The Dark Problem with AQM in the Internet
August 23, 2014 (updated 09/03/2014) - Technology Blog Index
duckware.com/darkaqm

  1. The problem with AQM in the Internet

AQM (Active Queue Management) algorithms, like CoDel, RED, PIE, and many other variants, are a way of dealing with Flow Fairness and Bufferbloat.

However, with AQM comes a dark consequence:
When an device intentionally drops a successfully received packet, even network experts can't pinpoint the responsible device.
Before AQM, ping, traceroute, or numerous other tools, could be used to discover where queueing was likely taking place -- the most likely location for a packet drop.

But after AQM, actual queueing is masked -- meaning that a network with significant queueing issues can still show 'normal' ping times.

So after AQM, finding what device actually dropped a packet is virtually impossible, unless you have access of all devices in a network path. And that will never happen over an Internet connection -- where (1) you connect to (2) an ISP, which connects to (3) a peer, likely connecting to (4) other peers, and then finally to (4) a destination.

AQM is great from an end-user perspective -- much better responsiveness (latency), even on congested networks.

But AQM is bad from a diagnostics perspective -- finding out which device intentionally dropped a packet for a particular TCP connection, even for network experts, is impossible.


  2. AQM hides detecting real queueing in the network

As a prime example, I used to be able to ping my CMTS (Cable Modem Termination System) in Florida to measure the amount of queueing within the CMTS to my cable modem -- as the ping reply millisecond times would 'indicate' the egress queue size within the CMTS to my modem (see example chart right).

In GA, I could easily induce (and measure) over 2000ms of bufferbloat within a Comcast CMTS.

But after AQM, ping times to my CTMS in FL are now always 'normal', regardless of any other activity -- even during a large file download known to cause significant queueing, and itself drop packets.

After AQM, even with bufferbloat, CTMS RTT graphs are flat.

Under AQM, the dark buffers of the Internet are themselves going dark!

UPDATE: ping's (and socket connections) under Verizon FiOS are always 'good', regardless of any other download (with known queueing) taking place.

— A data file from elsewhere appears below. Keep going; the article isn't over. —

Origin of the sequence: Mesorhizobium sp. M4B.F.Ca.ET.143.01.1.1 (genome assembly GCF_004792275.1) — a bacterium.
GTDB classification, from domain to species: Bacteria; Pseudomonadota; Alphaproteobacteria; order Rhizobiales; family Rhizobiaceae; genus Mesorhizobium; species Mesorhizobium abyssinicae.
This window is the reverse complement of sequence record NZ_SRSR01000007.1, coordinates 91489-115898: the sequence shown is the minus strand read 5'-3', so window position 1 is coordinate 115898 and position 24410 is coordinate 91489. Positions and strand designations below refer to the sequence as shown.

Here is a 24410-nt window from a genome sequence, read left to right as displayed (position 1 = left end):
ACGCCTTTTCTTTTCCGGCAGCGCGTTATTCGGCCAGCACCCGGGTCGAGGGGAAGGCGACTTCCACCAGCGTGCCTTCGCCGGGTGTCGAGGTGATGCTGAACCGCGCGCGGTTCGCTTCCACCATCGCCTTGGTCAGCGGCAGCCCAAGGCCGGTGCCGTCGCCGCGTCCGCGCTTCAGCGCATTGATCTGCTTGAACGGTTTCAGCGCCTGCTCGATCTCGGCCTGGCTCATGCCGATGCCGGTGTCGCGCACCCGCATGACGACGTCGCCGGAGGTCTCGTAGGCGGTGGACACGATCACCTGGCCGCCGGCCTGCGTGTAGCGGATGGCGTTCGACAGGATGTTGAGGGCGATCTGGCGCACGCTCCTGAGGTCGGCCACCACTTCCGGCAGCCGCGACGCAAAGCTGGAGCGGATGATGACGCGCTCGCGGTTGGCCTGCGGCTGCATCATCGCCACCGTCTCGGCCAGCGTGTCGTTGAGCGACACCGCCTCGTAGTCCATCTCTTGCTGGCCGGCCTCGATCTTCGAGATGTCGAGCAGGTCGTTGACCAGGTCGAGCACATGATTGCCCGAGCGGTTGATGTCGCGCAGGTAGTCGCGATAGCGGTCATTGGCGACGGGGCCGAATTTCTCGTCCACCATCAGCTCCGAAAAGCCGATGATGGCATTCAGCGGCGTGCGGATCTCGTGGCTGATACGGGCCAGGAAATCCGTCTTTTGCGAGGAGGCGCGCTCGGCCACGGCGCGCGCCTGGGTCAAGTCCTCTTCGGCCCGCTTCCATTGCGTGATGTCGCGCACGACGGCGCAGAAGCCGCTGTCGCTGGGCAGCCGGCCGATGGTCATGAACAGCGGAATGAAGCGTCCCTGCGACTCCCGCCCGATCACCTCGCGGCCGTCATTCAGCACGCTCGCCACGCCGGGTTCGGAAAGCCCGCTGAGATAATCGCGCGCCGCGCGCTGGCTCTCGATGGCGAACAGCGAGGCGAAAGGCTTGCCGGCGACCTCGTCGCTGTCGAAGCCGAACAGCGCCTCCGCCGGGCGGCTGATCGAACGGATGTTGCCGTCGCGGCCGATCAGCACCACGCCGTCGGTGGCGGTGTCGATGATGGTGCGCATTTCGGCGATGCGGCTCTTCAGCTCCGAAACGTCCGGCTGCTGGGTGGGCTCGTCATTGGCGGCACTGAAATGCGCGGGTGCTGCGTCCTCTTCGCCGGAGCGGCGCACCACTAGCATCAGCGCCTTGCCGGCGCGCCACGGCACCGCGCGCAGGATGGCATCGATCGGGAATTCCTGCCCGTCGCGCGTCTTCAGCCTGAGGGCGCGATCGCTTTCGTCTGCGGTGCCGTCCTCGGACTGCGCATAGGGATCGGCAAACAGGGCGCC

3. AQM hides where packets are intentionally dropped

Take a look at the following download graph from Comcast in Maryland. Why does the download speed tank right around the two second mark (and for reference, refer to the end of this section for what a normal download of the same file looks like -- right around 125Mbps)?
Looking at the raw data reads, there was a very significant pause of 0.266564 seconds followed by an unusually large data read of 3,478,492 bytes, which given that virtually all other data reads are a small multiple of the MSS (1460), is (statistically) very indicative of packet loss.

Using WireShark, the problem was confirmed to be a single lost packet just after time 1.948974. And this problem is 100% reproducible (clearly the time of the single lost packet varies, but a single packet is dropped, causing the download speed to tank).
UPDATE: The graph above is not caused by PowerBoost (which Comcast confirmed is no long persent on my connection), as many people assume, but rather is caused by the interaction between (1) a single dropped packet early in the connection lifetime, (2) the Westwood+ congestion control algorithm on the server, whose bandwidth estimate has not yet ramped up (see red line in graph right), and (3) bufferbloat, causing a rapid increase in RTT times (causing Westwood+ bandwidth updates to stall) and a packet timeout.

Also, one of the most interesting aspects is that regardless of the size of the RWIN receive buffeer (be it 800k or 4000k), a single packet is lost. The RTT between the client and server is around 52.5±3ms.